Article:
When The Clan Watson Society decided to create a Wikipedia article on Clan Watson, we’d assumed it would be a straightforward case of agreeing on the content and then publishing it. We were spectacularly wrong, to the point that we almost gave up on the idea, but through dogged determination and – it has to be said – a lucky encounter, we finally got the article online.
Why Create a Wikipedia Article?
Firstly, you get to control the narrative. You are almost certainly best-placed to write a fact-based article, as the clan and family associations tend to put a lot of effort into establishing what is fact and what is fiction when it comes to their name.
Secondly, you get free search-engine optimisation! As soon as your Wikipedia article is approved and published, it will appear right at the top of Google’s search results; it is the first result for pretty much every Scottish name out there, and in those rare cases where it isn’t, it is second!
A proposed article must be deemed to be of interest and to be capable of helping other people to gain useful knowledge.
The article should not replicate, or overlap considerably with existing articles.
The article must be verifiable.
The article must be written from a neutral point of view and should avoid opinion, supposition or any facts that are not supported by published data.
There must be no conflict of interest between the proposed article and the person writing it.
You cannot use an article for the purposes of promoting your association or society
Work out what you want to say, which facts and timelines you wish to present, how you wish to structure the article, which visuals you want to include, which other articles you want to link to and, importantly, which sources will be used to support it.
Before you can make any changes to Wikipedia or create new articles, you will need to create a user account. Although the Clan Watson article was created by one of our members using his private email address, when I created an account to edit the draft, I used an email address with a “clanwatson.org” domain name. In hindsight, this should have been avoided.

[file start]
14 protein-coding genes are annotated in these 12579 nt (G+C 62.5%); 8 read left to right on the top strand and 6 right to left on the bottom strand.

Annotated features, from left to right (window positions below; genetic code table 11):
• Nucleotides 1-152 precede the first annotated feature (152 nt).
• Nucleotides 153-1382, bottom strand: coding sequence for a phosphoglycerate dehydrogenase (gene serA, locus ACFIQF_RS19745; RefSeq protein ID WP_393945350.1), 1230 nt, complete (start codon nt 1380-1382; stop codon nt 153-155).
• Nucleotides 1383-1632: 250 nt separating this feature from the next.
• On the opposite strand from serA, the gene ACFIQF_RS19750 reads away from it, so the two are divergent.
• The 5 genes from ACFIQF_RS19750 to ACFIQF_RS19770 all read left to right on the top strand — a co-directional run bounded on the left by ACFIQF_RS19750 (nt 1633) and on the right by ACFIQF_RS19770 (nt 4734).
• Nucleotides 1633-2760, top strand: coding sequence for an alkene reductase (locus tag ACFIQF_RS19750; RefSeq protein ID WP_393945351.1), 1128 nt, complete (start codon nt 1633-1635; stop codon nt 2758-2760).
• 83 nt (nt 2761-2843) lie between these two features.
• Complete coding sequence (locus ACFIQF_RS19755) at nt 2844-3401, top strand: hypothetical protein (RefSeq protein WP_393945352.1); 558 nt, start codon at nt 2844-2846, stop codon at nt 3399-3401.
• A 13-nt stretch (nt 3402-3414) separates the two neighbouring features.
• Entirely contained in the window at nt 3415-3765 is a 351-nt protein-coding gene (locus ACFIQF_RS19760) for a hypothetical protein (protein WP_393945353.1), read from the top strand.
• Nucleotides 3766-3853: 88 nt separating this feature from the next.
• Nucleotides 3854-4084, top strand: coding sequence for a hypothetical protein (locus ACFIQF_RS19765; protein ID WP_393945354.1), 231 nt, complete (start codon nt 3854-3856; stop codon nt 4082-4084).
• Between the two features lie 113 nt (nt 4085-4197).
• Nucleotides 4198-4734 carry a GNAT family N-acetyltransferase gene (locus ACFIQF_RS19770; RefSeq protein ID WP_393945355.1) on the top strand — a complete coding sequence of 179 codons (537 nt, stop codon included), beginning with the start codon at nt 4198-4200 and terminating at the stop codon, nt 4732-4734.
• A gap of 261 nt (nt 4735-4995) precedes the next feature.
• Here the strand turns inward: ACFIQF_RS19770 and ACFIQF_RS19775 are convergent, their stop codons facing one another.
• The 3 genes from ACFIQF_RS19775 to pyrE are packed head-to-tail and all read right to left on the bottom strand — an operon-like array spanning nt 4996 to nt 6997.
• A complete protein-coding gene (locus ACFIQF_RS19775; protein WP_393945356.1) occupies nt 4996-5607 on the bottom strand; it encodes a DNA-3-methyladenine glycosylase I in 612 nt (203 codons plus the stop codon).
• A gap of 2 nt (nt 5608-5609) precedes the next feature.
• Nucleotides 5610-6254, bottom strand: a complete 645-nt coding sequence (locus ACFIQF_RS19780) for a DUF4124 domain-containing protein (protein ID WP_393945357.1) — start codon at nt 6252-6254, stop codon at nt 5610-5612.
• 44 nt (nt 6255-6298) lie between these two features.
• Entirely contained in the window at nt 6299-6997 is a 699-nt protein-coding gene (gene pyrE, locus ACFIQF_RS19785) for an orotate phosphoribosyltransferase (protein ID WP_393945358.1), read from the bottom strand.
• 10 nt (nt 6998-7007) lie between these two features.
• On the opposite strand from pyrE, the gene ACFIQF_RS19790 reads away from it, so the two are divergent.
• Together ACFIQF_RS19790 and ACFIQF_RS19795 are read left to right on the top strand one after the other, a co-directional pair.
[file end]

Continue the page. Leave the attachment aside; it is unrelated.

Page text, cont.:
What To Include
A brief summary (one or two short paragraphs).
The origins and history of the name, clan or primary family.
Other notable families or individuals of the name.
Locations of interest associated with the name or prominent families.
Any heraldry associated with the name, including the clan crest and motto (if available).
Things to Avoid
Articles about yourself – so keep the names of people associated with your association out of the article!
Advertising and promotion.
Attacks on people or organisations.
Okay, I’ve Finished My Article – What’s Next?
Once the article is finalised, you need to submit the article for review – and then it’s waiting game, I’m afraid! It can take many, many weeks for a Wikipedia editor to get to your article, but hopefully if you’ve followed the tips here and on Wikipedia’s site, your article will get published. If that’s the case for you, well done! You can stop reading now!
After waiting what felt like an eternity, our article was rejected and set back to Draft status, with the stated reason being “unverifiable sources”. We overhauled the links all the same and it was rejected several times over the course of a few months. Alexander Brodie of Brodie, Chief of Clan Brodie, is an amateur heraldist and Wikipedia editor and the Watson heraldry in our draft article that attracted him. Alexander cleaned up the whole article and eventually our article was published.
If you are a Delegate or Alternate of a COSCA Organizational Member, you can learn more about successfully publishing a Wikipedia page here: https://www.cosca.scot/wikipedia-page